Native State by Jess Williamson.

Dec 12, 2014

Some­times it takes a long time to real­ise that that which you’ve been spend­ing a lot of time with means more than you take it for.

For ten months of 2014, the sparse drawn out gui­tar that in­tro­duces these seven songs has sig­nalled the start of so many jour­neys I’ve made it’s as if the im­agery and char­ac­ters of the songs that fol­low have seeped out of the head­phones into the world to stay there shad­ow­ing the year’s memor­ies whenever they come to mind.

Other re­cords have joined it, many so bright they in­stantly spark a de­sire to talk about them with friends. But that gui­tar has kept com­ing back, at first out of curi­os­ity, then com­fort, and fi­nally a real­isa­tion that play­ing through, time after time, is a mo­ment of storytelling that ranks as the best thing I’ve heard all year.

The first six songs are so in­ter­woven it seems non­sensical to try reach­ing for high­lights. Each drifts in and out at its own will, circ­ling over a few words for a while, com­ing in with a sur­prise dy­namic shift, a chorus. I should know all the parts by now but I’m still sur­prised at the un­con­ven­tional tim­ing with every listen. It feels more like a film in six acts with many mem­or­able scenes in each than six songs you could sep­ar­ate.

Then “Sev­enth Song” ar­rives and it’s a sud­den blast of catchy, short, im­me­di­ately re­lat­able words and melody. You could put it on a com­pil­a­tion with oth­ers but as those first chords strum in, my mind goes “oh, that was quick” and real­ises it’s there again, at the end, re­mind­ing me just how many times I’ve re­peated the re­cord. It’s an­other sig­nal and after a day or two it’s back to that open­ing gui­tar line, in time for an­other jour­ney.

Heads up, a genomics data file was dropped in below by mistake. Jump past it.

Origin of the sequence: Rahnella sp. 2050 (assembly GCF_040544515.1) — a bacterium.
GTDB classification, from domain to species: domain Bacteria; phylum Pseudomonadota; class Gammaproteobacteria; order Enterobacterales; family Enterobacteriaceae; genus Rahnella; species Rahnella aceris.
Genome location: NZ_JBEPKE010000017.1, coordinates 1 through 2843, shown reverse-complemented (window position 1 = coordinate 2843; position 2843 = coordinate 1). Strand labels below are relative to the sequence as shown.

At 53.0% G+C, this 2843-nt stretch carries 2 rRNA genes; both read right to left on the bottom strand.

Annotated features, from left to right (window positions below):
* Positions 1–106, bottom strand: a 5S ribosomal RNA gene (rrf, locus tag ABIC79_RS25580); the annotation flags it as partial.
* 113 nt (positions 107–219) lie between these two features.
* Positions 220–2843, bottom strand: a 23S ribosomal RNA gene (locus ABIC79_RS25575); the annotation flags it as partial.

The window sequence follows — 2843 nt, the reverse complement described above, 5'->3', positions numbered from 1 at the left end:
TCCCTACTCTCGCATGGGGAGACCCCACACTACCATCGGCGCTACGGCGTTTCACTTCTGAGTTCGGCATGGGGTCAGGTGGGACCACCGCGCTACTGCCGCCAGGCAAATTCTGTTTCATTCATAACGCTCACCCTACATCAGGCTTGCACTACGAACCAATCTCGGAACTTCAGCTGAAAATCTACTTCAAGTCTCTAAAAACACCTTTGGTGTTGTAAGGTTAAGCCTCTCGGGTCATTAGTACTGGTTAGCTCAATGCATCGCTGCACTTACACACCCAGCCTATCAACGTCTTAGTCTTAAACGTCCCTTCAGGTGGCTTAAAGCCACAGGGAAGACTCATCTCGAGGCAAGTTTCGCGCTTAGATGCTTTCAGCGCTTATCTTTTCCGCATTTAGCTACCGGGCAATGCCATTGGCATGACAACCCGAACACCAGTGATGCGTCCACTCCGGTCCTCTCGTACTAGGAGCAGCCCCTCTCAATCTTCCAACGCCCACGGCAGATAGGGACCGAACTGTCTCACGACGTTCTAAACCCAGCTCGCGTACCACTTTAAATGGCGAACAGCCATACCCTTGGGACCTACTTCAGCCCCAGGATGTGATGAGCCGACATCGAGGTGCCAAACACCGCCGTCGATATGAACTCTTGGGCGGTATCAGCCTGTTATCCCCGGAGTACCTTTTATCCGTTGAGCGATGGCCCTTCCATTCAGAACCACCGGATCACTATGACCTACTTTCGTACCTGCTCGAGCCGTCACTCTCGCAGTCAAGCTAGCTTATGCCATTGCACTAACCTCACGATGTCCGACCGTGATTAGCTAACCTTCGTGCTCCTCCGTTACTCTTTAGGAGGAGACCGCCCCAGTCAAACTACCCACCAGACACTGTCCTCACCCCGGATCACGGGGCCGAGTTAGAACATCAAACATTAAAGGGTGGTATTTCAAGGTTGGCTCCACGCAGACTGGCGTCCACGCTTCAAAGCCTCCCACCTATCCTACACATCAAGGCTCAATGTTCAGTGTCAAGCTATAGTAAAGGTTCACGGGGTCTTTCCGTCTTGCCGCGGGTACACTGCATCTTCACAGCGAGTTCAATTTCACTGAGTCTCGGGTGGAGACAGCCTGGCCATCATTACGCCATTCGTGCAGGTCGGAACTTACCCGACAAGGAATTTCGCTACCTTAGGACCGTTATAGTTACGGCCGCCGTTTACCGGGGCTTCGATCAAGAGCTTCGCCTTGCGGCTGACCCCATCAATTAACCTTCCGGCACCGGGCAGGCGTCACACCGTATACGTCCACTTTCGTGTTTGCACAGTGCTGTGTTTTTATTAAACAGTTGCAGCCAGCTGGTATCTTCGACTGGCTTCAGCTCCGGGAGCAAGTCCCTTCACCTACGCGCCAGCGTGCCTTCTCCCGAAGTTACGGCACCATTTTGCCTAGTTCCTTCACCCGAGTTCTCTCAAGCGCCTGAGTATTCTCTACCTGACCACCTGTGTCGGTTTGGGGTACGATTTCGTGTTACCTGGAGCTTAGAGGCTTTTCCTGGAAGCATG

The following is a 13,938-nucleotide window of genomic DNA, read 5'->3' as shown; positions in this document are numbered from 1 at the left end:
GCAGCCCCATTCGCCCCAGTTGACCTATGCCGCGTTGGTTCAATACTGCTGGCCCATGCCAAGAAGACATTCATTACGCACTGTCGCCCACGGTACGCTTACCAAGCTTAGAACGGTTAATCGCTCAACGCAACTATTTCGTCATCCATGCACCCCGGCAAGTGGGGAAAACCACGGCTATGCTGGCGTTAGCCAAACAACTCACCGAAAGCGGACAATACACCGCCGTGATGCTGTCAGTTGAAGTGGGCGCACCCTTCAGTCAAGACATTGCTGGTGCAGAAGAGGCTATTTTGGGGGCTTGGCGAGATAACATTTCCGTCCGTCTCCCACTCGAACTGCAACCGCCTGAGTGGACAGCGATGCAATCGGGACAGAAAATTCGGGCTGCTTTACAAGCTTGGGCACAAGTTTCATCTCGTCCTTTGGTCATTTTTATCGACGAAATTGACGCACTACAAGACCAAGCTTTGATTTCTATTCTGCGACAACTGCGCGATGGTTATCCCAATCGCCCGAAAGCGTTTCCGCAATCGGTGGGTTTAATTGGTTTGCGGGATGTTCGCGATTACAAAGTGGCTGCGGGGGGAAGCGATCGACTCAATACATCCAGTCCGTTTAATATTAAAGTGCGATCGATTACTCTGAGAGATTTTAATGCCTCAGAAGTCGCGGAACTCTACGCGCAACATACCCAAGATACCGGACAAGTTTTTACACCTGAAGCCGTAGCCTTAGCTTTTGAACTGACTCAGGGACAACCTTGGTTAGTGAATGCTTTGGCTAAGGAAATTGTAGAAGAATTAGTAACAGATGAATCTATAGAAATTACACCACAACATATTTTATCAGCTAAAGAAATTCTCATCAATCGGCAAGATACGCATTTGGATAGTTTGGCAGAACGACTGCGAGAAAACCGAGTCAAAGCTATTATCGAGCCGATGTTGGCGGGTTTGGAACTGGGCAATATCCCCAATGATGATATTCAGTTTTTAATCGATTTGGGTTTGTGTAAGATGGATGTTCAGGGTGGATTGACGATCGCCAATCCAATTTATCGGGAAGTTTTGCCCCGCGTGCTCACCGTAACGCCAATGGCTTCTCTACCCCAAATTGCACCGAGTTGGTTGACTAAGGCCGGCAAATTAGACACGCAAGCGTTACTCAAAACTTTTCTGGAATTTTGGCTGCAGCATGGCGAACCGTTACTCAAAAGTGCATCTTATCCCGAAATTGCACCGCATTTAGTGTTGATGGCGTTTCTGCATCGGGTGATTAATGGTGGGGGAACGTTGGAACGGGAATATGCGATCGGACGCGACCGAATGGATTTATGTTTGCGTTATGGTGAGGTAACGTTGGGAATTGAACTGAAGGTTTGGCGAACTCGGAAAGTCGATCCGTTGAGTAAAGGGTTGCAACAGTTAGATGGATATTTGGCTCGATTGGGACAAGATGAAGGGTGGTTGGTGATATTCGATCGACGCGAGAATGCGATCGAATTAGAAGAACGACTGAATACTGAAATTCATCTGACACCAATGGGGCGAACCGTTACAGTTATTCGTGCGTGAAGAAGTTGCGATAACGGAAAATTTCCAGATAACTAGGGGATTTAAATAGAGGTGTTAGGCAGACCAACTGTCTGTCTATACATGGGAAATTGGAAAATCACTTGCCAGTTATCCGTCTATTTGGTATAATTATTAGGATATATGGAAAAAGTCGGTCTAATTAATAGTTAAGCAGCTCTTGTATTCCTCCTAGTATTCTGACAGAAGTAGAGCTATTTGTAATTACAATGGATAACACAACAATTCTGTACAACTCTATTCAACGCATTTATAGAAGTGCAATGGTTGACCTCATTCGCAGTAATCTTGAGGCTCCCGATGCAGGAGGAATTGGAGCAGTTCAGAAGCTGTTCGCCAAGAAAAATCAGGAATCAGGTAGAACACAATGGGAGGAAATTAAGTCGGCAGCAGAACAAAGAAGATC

When I first saw the lyr­ics prin­ted out on the back of the re­cord sleeve I was sur­prised at how few of them there were when read­ing through without back­ing. Within those words, and the seven songs they live in, are so many vivid pic­tures that they seems to be painted in para­graphs not a scat­ter­ing of sen­tences.

Just as the re­cord man­ages to limit the amount of in­stru­ment­a­tion to sit be­side the vo­cals, never over­tak­ing and some­times fall­ing away com­pletely, the words point out things to look at as if they’re just a tour guide through a vast scene. For such a visual al­bum there’s little de­scrip­tion.

“Just look at those eyes of hers…” and it’s like you’re shuff­ling in closer to the storyteller, not want­ing to miss a word and sud­denly find your­self sur­roun­ded by the scene that’s be­ing de­scribed, grasp­ing wildly at the scenery to grab as much as you can.

“All of us think­ing what we can’t pho­to­graph we can sing” she says. That scenery takes you between mo­ments cap­tured through a cam­era, phone con­ver­sa­tions, a car win­dow, moun­tains, rivers, walks, de­lu­sions and a “wild North­w­est storm that feels put on for me and my girl” but once it’s over the set be­gins to grow way past its al­loc­ated run­ning time, hint­ing at mo­ments that sit slightly out­side of the view of the re­vealed nar­rat­ive.

“I got a good idea, I just can’t find my pen.” she sings on the clos­ing track. It’s a little re­cord of big things, full of short glimpses into a world that’s got so much go­ing on in it can be drift­ing past you for ten months be­fore you start no­ti­cing it.

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